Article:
(Given that I usually spend 72 hours a week alone with a 2 year old and rarely have free time before 11pm, that ought to tell you just how creeped out I was by the rooms of 2 year tv zombies when I was looking at places. If they couldn’t even be bothered to look like they were engaging the kids when they had a scheduled visit…)

    The places that offer mother’s day out either seem to have too few caregivers to engage the kid or it’s religion based or you have to do coop work when your child is not in class and you provide your own babysitter. I guess it’s not surprising those places stay in business with all the families that need both salaries and I feel really bad for the parents who had no other options.

    If you can afford Montessori or the Nysmith school (for parents willing to pay ~$15k a year for their toddler geniuses to get the best start), there are quite a few places with a good toddler:teacher ratio. But that only runs through the school year, so you’re stuck finding summer daycare.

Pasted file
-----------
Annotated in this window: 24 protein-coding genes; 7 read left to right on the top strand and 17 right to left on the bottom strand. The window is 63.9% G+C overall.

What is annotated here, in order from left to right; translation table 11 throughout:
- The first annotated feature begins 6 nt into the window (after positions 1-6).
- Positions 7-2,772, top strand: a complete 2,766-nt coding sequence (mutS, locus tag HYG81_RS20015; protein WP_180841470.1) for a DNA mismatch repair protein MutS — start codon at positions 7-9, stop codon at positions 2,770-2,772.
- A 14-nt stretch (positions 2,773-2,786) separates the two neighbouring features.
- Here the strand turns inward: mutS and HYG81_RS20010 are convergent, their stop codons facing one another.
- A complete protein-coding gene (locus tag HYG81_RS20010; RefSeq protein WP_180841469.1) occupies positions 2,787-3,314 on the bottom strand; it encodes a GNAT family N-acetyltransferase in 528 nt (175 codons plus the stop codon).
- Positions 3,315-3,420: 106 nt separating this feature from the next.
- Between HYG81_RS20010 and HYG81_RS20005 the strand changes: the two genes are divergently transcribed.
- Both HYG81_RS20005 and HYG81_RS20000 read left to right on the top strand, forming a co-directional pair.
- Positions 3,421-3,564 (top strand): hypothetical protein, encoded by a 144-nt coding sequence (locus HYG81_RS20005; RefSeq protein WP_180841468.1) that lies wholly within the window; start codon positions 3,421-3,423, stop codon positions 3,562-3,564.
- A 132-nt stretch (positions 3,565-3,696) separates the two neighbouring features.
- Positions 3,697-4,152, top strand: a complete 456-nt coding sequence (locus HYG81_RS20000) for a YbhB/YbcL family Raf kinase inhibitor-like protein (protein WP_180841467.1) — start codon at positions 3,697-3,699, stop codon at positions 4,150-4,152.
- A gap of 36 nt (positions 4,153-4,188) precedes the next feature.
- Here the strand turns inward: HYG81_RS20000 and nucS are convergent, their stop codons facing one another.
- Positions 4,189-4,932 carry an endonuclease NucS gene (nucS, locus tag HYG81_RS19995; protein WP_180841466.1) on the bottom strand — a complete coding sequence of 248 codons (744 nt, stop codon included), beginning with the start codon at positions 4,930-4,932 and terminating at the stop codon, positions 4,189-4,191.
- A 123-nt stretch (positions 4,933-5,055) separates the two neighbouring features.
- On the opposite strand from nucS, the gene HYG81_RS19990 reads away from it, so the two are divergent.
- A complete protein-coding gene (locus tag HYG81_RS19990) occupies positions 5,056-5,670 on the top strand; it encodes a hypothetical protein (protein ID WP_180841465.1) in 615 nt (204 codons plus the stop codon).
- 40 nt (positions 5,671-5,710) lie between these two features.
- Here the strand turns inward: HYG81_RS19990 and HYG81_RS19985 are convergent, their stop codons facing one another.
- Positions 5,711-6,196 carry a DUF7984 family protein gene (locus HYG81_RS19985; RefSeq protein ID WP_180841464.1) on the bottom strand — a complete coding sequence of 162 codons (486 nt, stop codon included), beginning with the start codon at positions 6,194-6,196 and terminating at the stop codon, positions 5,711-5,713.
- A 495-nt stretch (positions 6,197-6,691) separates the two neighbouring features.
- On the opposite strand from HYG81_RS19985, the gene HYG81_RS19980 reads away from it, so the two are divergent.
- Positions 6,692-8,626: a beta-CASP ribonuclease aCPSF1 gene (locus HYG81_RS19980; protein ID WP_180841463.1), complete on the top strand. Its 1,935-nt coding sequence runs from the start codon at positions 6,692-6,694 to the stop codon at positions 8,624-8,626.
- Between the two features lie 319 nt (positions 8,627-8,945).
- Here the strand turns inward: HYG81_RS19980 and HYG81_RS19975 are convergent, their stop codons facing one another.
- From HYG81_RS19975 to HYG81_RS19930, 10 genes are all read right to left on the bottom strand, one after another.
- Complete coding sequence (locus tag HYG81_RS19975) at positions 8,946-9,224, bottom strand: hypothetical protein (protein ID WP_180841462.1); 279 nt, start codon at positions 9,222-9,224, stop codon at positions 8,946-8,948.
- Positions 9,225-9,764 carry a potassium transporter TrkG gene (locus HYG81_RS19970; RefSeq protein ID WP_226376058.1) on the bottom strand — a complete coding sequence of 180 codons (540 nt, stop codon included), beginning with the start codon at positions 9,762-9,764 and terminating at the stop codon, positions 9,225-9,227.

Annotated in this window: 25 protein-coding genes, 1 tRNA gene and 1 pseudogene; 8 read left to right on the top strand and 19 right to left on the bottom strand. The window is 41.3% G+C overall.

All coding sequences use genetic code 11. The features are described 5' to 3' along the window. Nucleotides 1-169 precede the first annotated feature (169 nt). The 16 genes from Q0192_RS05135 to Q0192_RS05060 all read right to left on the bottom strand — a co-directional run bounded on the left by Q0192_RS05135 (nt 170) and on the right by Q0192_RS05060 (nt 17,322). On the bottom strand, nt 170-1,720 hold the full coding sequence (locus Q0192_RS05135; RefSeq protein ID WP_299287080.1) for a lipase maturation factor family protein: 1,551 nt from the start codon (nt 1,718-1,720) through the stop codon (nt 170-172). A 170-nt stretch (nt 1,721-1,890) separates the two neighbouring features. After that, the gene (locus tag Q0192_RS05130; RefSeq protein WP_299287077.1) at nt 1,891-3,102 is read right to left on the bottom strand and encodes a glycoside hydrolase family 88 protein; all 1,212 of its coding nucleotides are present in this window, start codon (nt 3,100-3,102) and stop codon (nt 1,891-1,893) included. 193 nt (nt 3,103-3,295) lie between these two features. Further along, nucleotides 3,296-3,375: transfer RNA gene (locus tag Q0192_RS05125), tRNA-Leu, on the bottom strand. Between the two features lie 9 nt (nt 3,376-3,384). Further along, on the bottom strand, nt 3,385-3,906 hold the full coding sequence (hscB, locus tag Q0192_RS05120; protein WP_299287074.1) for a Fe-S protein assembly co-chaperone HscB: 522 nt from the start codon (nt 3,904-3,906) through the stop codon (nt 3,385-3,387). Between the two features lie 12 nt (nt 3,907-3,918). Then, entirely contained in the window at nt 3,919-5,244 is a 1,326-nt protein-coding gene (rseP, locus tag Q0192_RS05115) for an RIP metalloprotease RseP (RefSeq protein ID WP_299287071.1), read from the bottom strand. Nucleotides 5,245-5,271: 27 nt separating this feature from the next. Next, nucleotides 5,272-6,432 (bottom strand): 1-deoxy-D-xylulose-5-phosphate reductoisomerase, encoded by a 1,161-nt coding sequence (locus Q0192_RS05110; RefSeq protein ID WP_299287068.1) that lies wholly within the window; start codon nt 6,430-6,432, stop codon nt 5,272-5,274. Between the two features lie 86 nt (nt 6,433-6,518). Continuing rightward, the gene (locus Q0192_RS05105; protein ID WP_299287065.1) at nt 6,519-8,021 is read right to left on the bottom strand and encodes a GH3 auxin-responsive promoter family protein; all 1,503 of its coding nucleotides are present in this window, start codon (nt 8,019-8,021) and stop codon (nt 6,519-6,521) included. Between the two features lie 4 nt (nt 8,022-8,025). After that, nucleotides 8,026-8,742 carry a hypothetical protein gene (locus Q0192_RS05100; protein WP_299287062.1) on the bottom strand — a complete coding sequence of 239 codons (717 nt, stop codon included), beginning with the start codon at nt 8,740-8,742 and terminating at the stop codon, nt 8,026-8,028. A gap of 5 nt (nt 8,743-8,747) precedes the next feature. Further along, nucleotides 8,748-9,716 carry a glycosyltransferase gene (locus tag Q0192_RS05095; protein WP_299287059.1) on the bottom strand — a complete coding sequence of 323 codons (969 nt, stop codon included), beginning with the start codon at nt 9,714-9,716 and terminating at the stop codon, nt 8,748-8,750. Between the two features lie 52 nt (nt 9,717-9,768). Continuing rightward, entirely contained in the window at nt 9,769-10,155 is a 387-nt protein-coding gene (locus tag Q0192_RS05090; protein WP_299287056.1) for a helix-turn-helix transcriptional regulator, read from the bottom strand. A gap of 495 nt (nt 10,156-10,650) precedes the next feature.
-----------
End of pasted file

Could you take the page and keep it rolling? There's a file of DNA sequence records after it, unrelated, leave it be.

The county actually runs a pretty good preschool program that we -might- be able to get Paul into this year and it is affordable ($160ish a month for 6 hours a week for the 3 year old class and $500ish for the 5 days a week 4-5 year old classes.) The three year old class we went to seemed to be having a lot of fun and it’s capped at 8 kids, with a teacher and a TA.

  8. Nat March 23, 2007 at 10:32 pm #

    That’s why I chose to work nights, giving up all social life and romantic life, in order to avoid childcare. That and the cost. But mostly the level of care would always make me paranoid.

    If I’m gonna fuck up my kid, I’m gonna do it myself, not through some teenaged daycare worker.

  9. bromac March 26, 2007 at 2:01 pm #


  10. Mrs. Amy January 15, 2008 at 9:11 pm #

    I work in child care. I love my kids and take care of their every need. Learning, loving, teaching. I have done this for 18 years and I get paid very little. When you love your kids that doesn’t matter so much. PLEASE know that not all places are like that one. Nothing is more important to me than my childern and my child care childern. If we don’t take care of them who will. Some of my kids are at the center for 11 hrs a day. I am raising some of these kids and my attention is all they get. So I do everything to make them good people.